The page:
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Hello All,

I got these shoes, http://www.nashbar.com/bikes//Product_10053_10052_168982_-1___, and I'm looking for platform pedals to go with them. I already have clipless pedals, but don't want to start using them yet, and the platform pedals that came stock with my Trek don't have the best grip... any suggestions as to what I should get? Just any platform pedal would work?

Thank you!
 

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mtnbiker72 said:
Those shoes are not going to grip on any type of pedal, they are very clipless specific. Time to buck up and start using clipless.
+1

Or get shoes and pedals. I have Wellgo Wam B25 Pedals, I wont mention the shoes. But they were sold as a matching set one could say.
 

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go with some type of hybrid pedal. they will be heavier than comparable clipless pedals, but will give u a learning period so you're not falling all over the place.
 

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Most falls with clipless pedals happen in non-technical sections. Often the cause for the spill is simply riding very slow or slowing down to stop - and simply forgetting the move to get the shoe unclipt. In most cases embarrassment is the only harm done.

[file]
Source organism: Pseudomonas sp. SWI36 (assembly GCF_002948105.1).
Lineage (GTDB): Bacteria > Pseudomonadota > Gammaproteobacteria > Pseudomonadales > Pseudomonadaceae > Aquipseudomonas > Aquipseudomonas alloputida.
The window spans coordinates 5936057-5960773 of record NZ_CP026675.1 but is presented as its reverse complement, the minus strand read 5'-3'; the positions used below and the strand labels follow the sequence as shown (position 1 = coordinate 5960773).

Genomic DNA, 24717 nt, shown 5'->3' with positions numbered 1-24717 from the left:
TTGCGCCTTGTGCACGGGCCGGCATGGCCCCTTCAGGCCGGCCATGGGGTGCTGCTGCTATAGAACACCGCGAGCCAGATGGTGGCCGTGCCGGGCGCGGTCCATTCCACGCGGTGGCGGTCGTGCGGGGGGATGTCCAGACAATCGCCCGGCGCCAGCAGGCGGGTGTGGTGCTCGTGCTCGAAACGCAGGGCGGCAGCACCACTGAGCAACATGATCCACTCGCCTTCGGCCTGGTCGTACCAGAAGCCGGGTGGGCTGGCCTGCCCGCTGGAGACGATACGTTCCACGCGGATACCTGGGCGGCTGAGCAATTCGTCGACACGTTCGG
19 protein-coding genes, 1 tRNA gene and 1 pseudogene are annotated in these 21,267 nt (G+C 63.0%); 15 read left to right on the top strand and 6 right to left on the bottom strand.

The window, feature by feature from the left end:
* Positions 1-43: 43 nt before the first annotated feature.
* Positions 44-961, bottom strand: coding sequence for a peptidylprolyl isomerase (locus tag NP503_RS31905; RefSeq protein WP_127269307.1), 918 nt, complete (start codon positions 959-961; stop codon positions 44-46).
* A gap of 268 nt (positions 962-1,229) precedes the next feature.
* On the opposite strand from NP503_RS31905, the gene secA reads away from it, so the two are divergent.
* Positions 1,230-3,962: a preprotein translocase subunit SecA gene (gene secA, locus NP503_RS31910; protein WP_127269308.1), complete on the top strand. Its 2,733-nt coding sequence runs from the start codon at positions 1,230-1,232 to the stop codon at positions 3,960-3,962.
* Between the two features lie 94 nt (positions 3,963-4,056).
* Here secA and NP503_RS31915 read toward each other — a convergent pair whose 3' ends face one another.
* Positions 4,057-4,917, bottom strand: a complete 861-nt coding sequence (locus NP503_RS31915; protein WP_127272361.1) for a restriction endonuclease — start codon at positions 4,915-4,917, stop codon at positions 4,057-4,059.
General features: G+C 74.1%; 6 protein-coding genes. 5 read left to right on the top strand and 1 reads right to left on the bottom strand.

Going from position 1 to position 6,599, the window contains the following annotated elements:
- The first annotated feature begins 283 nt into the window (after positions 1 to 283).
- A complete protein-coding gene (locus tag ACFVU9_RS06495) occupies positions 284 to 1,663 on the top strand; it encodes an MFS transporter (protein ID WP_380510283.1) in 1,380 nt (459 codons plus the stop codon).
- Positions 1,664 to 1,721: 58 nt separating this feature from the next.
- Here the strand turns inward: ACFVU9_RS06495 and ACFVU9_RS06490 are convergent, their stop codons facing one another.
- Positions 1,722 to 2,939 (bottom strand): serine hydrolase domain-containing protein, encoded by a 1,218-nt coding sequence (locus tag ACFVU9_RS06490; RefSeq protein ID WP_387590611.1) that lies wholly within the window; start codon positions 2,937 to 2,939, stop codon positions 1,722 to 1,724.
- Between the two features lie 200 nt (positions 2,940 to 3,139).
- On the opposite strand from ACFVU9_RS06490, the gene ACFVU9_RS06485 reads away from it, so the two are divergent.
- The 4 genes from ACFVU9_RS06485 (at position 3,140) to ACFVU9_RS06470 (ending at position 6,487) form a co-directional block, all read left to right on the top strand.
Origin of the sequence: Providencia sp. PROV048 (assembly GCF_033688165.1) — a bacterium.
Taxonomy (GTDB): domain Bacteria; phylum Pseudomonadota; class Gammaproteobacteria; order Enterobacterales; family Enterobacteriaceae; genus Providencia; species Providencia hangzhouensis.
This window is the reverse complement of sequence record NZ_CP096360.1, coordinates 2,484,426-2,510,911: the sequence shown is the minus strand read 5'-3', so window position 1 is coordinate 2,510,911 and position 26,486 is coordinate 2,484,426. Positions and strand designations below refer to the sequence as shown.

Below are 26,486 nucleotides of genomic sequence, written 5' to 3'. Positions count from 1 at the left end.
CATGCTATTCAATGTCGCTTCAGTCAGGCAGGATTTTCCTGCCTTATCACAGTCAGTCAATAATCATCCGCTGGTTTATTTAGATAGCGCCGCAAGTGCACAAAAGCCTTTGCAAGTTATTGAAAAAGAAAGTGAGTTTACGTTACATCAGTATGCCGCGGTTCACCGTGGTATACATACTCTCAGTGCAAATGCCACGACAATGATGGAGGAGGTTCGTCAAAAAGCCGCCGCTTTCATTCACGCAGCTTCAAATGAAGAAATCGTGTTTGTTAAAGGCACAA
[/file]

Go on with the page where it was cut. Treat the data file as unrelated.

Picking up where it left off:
Hybrids don't help here, as the rider usually will not unclip and turn the pedal in such situations.

On technical sections I found hybrids to have way less traction than a solid MTB/BMX pedal. In fact, when I tried hybrids I found that I could ride technical sections better being clipped in. Bouncing off of my hybrids didn't help me getting through the sections, nor did it help to build confidence.

Nowadays I am riding two setups:

(1) MTB/BMX pedals (like DMR V8) and soft soled shoes (Walmart hiking/working boots) for technical riding and technique practice. Solid stand, confidence inspiring connection to the bike, easy to bail. Shin guards are a must, though. The pedals really bite in case of a one-foot bail (when your shin stops a pedal/crank).

(2) Clipless pedals and fitting shoes. Awesome for pedalling. Solid stand and connection to the bike.

If a (new type of) section scares me I am riding that trail first with the platform setup and once comfortable with all sections switch back to clipless. Over time the scary sections get rare. Experience builds, and so does confidence. Especially as the clipless are the best way to ride technical trails (hey - almost all world cup DH riders use clipless) - once I am convinced that I won't have to bail.

Changing pedals takes 5 min. Well worth it.
 
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